Best Of 2019

Best of: November

Scraping it in under the wire with this one, things got away from me a bit at the beginning of December and we’ve been in Australia for the last few weeks. It’s going to be 41C today though, so I am hiding in the house with the air-conditioner on, and I thought I may as well dig out some of the work I brought with me 🙂

Best poetry: Deaf Republic, by Ilya Kaminsky. I don’t feel like I need to say much about this book – it’s been everywhere, winning everything, and it’s marvellous. I read it all in one sitting and felt changed afterwards. I know that sounds like a cliche, but there you go.

Each man has a quiet that revolves
around him as he beats his head against the earth. But I am laughing

hard and furious.

Like a quick sketch artist, Kaminsky creates characters using so few words, and yet they have stayed with me as very real people. This from ‘Before the war, we made a child’:

I kissed a woman
whose freckles
arouse the neighbors.

She owned two pink nipples
which she displayed
like medals for bravery.

I was late to reading the collection, so you’ve very likely read it already, but if not please please do.

Best Novel: Bellman and Black, by Diane Setterfield. Spoiler: next week when I write up December I will be completing my hat-trick of three Setterfield novels in a row, and I wish so much that she had more out. The slow build of suspense over the first half of this book thoroughly creeped me out and I had to take a break, and when I mentioned that on twitter, Setterfield replied saying that she had to take beta-blockers for a while when she was writing it. It’s dark dark dark and I loved it.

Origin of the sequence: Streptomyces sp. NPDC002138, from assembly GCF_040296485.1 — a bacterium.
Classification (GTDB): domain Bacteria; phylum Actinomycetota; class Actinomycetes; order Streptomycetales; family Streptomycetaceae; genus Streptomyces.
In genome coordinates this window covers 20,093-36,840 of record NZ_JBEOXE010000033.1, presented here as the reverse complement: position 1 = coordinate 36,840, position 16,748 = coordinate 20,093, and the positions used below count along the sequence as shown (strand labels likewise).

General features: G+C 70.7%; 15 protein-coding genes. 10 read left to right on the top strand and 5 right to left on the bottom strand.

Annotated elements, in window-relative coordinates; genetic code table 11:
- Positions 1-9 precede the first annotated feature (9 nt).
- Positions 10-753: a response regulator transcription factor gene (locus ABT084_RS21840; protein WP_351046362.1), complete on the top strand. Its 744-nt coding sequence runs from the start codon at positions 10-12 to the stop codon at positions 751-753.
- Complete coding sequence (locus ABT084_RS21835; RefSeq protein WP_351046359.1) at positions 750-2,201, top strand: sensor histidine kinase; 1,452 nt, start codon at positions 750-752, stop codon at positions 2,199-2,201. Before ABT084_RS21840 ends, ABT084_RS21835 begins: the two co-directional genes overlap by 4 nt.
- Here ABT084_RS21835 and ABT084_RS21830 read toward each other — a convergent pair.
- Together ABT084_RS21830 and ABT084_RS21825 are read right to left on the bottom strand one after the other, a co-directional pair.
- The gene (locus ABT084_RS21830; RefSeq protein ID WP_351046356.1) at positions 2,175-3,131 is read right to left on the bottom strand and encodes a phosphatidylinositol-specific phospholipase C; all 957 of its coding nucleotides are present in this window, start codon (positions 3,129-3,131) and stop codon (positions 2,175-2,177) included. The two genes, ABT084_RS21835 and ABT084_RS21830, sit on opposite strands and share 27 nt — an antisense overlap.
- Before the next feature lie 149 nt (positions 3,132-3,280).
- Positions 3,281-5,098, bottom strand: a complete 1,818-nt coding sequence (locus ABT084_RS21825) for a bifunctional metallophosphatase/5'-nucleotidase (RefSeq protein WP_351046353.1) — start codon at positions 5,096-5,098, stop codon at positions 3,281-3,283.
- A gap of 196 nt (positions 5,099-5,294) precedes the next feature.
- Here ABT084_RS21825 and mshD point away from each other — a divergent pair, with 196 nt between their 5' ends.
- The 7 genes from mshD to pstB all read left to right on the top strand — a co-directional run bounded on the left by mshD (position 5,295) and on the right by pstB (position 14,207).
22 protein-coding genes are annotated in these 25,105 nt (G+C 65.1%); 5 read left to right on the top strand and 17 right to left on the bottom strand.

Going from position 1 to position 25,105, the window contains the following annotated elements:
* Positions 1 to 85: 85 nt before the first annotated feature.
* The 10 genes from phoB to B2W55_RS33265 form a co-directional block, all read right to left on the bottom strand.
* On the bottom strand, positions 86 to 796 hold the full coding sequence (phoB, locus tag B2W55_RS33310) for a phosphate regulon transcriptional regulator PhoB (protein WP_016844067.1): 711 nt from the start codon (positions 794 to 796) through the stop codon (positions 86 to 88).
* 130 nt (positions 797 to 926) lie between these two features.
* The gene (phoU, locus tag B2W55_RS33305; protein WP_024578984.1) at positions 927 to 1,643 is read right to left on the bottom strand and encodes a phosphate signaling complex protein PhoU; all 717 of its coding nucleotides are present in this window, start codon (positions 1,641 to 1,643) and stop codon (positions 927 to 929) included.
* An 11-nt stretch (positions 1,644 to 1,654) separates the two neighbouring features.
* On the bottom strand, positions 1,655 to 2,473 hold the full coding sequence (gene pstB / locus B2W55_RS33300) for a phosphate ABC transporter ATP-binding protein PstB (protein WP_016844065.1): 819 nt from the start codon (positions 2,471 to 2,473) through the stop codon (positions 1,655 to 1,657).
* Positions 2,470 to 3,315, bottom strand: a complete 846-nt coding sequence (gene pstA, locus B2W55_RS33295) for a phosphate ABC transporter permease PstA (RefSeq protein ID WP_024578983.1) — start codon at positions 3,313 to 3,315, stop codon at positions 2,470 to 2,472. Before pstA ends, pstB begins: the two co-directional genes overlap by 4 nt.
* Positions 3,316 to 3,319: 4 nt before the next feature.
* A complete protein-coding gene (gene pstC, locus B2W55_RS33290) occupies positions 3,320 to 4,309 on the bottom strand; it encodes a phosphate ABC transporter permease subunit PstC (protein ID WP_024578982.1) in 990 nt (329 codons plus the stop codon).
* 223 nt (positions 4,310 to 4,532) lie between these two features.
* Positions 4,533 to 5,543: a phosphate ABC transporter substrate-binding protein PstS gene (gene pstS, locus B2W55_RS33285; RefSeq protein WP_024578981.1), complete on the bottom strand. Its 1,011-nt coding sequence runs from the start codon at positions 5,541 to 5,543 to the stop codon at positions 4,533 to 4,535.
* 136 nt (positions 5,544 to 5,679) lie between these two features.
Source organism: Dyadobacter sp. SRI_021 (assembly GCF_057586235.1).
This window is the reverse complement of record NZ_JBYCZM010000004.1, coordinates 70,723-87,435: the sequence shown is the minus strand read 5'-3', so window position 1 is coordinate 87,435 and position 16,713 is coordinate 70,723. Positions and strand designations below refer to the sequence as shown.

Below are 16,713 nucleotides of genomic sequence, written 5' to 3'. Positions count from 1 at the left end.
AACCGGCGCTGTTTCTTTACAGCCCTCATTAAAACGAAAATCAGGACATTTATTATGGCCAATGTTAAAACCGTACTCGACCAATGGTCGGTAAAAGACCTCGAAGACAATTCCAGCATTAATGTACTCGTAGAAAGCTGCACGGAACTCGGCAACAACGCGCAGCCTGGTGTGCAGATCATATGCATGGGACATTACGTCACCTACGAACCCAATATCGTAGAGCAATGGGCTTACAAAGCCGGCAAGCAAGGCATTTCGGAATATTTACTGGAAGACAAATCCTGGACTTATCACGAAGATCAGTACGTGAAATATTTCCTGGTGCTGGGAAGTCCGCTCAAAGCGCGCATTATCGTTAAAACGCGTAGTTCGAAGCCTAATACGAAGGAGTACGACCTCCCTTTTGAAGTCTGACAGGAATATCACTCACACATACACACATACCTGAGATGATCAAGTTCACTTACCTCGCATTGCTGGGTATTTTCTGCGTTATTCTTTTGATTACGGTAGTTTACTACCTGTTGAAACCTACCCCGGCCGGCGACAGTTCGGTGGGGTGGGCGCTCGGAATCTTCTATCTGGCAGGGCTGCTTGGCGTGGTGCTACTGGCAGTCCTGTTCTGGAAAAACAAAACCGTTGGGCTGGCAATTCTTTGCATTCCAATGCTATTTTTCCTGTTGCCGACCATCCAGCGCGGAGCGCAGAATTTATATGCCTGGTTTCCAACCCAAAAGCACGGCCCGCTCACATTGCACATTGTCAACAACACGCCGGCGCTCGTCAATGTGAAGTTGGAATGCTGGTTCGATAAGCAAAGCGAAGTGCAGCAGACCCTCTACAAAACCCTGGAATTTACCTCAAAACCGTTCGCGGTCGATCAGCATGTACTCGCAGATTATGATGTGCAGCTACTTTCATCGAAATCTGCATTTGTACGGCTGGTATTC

Best Non-Fiction: Necropolis, by Catharine Arnold. Yes, there’s a theme going on here – I’ve been doing a lot of reading related to my residency at Brompton Cemetery. Necropolis is a history of the dead of London, reaching back to the bronze age, and is fascinatingly gory. I knew that the grand Victorian cemeteries were built to help with overflow but I didn’t realise that Londoners were pretty much walking around on a damp spongy carpet of bodies for much of the the first half of the 19th century. Arnold’s writing is engaging, and detailed without being stodgy, important when dealing with such an extensive subject. If you’re interested in London, history, death, funerals and plague pits (and who isn’t?) then this is the book for you.

That’s it for November, and December is almost over already so I’ll be back very soon! Let me know what you’ve been reading, did you get books for Christmas??